Stripes. It feels, on one hand, an accomplishment. It takes me back to days of stickers on my papers in elementary school, of running my index finger over the shininess of the stars, so smooth in contrast to the paper. Even if everyone in class got one, it was still special. A sticker. A stripe.
My son has gotten stripes previously and been SO proud. Super proud. Last night, after class, I was surprised to get two stripes for one-step sparring and attendance. I already had my belt off, shoes on, holding my coat, not assuming I should be standing outside the office with the others waiting for stripes. My assumption is that they weren’t “coming to a belt near me soon”. Embarrassment tinged the awards, because can I get this freaking belt tied on with two yellow stripes on one side and two colored on the other? I mean, the belt and I are at odds–if only it were a couple of inches longer. Or me a couple of inches thinner. I don’t even know how to properly tie a belt because mine is so short (see how I blamed it on the belt?) it just has to be tied the only way it will tie. There’s probably someone in class silently cringing each time they see my belt.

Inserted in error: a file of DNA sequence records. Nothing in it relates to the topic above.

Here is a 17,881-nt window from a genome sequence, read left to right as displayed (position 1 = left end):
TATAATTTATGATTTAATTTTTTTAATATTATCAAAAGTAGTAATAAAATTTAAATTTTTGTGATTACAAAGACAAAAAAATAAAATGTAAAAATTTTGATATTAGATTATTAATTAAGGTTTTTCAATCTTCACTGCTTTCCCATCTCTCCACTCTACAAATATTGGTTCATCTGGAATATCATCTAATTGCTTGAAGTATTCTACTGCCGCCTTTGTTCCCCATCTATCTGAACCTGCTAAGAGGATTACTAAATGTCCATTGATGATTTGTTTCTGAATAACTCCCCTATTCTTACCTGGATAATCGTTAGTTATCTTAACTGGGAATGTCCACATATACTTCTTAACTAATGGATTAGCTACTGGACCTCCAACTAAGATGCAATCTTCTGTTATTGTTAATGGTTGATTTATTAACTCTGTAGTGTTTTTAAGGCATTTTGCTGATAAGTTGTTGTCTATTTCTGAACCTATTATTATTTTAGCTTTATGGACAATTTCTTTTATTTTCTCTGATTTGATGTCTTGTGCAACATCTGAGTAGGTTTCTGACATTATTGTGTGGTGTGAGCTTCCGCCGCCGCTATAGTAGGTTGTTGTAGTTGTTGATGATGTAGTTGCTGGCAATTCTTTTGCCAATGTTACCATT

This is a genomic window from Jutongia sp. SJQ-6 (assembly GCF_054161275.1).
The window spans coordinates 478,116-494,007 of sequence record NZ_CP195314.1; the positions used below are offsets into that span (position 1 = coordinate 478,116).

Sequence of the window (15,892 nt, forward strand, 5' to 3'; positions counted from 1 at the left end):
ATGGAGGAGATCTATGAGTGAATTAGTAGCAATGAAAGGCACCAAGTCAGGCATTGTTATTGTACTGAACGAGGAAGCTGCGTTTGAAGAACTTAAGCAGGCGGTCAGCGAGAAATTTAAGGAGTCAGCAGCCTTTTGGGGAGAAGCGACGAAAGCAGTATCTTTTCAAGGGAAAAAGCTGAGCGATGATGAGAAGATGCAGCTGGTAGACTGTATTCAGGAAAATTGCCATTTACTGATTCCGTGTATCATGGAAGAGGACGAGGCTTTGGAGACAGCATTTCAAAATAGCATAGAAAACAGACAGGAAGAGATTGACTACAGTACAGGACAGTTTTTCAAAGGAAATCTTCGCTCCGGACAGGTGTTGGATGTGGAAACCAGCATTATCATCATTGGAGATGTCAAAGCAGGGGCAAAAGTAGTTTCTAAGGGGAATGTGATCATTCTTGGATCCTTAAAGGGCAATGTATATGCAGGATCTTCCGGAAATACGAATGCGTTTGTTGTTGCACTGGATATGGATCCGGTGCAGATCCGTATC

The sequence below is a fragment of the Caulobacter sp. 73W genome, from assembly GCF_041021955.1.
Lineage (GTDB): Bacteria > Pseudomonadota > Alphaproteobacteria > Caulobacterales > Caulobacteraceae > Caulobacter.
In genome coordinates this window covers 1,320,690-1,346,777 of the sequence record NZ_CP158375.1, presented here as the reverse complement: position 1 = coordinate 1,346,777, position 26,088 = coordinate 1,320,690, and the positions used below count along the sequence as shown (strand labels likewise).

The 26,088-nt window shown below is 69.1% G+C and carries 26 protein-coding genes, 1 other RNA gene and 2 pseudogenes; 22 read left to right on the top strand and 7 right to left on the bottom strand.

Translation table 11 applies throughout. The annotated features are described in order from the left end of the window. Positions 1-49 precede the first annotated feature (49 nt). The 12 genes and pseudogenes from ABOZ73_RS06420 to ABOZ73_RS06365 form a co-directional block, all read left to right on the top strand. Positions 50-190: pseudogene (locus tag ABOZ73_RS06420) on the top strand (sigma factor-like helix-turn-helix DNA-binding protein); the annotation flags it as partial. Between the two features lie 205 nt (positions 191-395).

I was excited about my stripes, and couldn’t wait to show the kiddo. (Who did point out that I was still missing two…kids are unfailingly honest.) And then I wondered…is this a good thing? For a lot of my adult life, I’ve fought the need for external validation, for the grown-up equivalent of a sticker. I’ve yearned for a boss to say “good job” or a teacher to recognize my effort. In spiritual practice, I’ve read and studied and meditated on going through life doing my best and the idea of living life not just for goals. I mean, in my head, I’m already wondering how long it could take to get the next belt. I get very wrapped up in goals and someone else telling me I’m doing good, so I need to clearly see this as proof of work done and me doing my best.
What stripes also mean are that testing is coming. And that terrifies me. Here I am, an older student, squishy in the middle. Testing means I’m going to go into a room full of young, toned black belts who are going to watch me attempt to do all these one-steps, poomsae, self-defense… I mean, if you don’t go into that with a sense of humor to outline the seriousness, how else do you get through it? When my kiddo did his belt test, I was nervous just watching–there were so many observers and black belts watching that they had to bring in an extra bench because they ran out of chairs. My palms sweat just typing about it!